Myth #2: The Holy Spirit only does spectacular things. The Holy Spirit certainly empowers us, but His power isn’t reserved only for huge miracles, such as healing or deliverance. The Holy Spirit is at work in our lives all the time. The Holy Spirit helps us know what to say when we’re having a hard conversation or when to encourage a friend with a simple text. He can gently nudge us to invite a co-worker to lunch, or stop by a friend’s apartment and see how she’s doing.

The key word for describing the Holy Spirit’s engagement with us is fellowship. In this way, Paul wrote to the Church in Corinth with these words: “The grace of the Lord Jesus Christ and the love of God and the fellowship of the Holy Spirit be with you all.” (2 Corinthians 13:14). Perhaps our first response to this word “fellowship” is to imagine our relationships with one another — if you like, the horizontal axis. But there is a vertical axis of relationship with the Holy Spirit (which, of course, feeds the horizontal) whereby the Spirit makes it possible for us to follow the Lord in the face of life’s many challenges. At no point does the Holy Spirit bypass or usurp our will, making our decisions for us. And yet, at no point will He abandon us to our own (lack of) resources. Like the perfect Father, God never takes over and does it for us, nor leaves us to flounder and fall, frustratedly, by ourselves. Michael Lloyd wrote, “What matters is not the strength of our spirituality, but the grace of the Spirit of God.”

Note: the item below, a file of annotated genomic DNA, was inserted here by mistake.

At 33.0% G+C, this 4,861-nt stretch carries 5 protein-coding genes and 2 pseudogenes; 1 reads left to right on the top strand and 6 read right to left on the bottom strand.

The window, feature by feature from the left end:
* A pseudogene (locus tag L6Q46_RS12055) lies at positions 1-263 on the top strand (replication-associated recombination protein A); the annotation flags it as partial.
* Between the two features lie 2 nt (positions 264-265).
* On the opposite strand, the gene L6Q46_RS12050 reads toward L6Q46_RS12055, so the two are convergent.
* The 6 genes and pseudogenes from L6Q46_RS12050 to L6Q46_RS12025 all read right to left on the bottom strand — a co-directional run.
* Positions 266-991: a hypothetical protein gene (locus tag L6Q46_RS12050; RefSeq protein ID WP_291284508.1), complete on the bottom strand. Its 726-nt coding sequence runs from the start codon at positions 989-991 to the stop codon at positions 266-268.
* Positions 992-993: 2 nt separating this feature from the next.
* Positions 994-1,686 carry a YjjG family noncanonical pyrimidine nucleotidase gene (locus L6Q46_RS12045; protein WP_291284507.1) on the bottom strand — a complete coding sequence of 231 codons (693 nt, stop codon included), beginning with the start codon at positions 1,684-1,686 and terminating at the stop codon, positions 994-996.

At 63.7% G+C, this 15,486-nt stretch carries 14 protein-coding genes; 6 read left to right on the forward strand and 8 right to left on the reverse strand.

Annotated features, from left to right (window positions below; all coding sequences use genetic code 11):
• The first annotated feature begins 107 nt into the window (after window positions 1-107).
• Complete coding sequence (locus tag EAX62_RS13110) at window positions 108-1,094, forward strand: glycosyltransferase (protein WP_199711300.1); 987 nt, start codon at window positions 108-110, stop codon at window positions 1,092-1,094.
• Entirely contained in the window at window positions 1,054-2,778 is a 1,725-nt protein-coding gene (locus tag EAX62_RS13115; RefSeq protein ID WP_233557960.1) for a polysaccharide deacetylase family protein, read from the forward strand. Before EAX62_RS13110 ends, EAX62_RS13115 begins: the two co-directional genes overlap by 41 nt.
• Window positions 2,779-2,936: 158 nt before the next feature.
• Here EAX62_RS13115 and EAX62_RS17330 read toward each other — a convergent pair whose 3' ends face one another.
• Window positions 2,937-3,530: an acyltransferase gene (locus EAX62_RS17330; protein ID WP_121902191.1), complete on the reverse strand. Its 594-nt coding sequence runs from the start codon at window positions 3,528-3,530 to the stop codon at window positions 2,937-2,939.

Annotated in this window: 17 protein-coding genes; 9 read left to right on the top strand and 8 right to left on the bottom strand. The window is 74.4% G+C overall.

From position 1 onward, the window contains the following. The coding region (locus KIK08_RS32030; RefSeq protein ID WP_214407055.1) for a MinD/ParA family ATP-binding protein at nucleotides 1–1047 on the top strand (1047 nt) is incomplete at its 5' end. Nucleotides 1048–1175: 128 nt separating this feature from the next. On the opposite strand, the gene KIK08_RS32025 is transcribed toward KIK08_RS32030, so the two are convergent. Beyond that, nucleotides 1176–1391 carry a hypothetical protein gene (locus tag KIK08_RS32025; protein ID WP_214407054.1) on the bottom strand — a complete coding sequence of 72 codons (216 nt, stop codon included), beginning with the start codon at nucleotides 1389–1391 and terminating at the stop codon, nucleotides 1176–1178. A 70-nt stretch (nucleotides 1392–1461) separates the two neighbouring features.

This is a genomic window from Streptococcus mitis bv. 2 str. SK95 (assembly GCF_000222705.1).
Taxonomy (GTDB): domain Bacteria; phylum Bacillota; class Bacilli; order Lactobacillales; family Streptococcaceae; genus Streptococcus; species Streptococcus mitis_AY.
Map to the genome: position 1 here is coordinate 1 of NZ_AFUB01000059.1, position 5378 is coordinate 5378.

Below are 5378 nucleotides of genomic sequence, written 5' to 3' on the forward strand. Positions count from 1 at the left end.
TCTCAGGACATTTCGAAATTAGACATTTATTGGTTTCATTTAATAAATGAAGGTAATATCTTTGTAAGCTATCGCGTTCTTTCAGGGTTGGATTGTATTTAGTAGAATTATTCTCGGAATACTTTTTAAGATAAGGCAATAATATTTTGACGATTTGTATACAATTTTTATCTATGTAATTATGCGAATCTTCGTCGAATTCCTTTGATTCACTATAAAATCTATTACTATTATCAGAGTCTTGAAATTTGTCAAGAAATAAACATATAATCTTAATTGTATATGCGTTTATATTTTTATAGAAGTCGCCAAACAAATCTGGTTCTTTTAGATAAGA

Myth #3: The Holy Spirit is reserved for super Christians. This one is perhaps the biggest myth of all. When we read about Jesus and the disciples doing miracles, we can forget that His disciples were ordinary people like us. A.W. Tozer reminds us, “We can be in our day what the heroes of faith were in their day — but remember, at the time they didn’t know they were heroes.” The Holy Spirit is a gift to all Christians. It is not about achieving a level of spirituality first before the Holy Spirit will be with you. As I wrote above, the Holy Spirit is continually with us. That said, certainly, the Holy Spirit is the gift that keeps on giving. As we grow in fellowship with the Holy Spirit, we learn to recognize His voice, and even His sense of humor.